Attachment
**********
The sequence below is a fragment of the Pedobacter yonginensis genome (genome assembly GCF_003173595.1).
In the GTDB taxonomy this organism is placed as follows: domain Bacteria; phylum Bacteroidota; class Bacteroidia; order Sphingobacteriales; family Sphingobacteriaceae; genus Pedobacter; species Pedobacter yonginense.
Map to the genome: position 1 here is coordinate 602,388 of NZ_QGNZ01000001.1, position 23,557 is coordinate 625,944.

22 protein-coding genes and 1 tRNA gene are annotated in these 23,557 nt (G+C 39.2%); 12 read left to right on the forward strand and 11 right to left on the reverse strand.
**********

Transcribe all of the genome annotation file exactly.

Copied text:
The sequence below is a fragment of the Pedobacter yonginensis genome (genome assembly GCF_003173595.1).
In the GTDB taxonomy this organism is placed as follows: domain Bacteria; phylum Bacteroidota; class Bacteroidia; order Sphingobacteriales; family Sphingobacteriaceae; genus Pedobacter; species Pedobacter yonginense.
Map to the genome: position 1 here is coordinate 602,388 of NZ_QGNZ01000001.1, position 23,557 is coordinate 625,944.

22 protein-coding genes and 1 tRNA gene are annotated in these 23,557 nt (G+C 39.2%); 12 read left to right on the forward strand and 11 right to left on the reverse strand.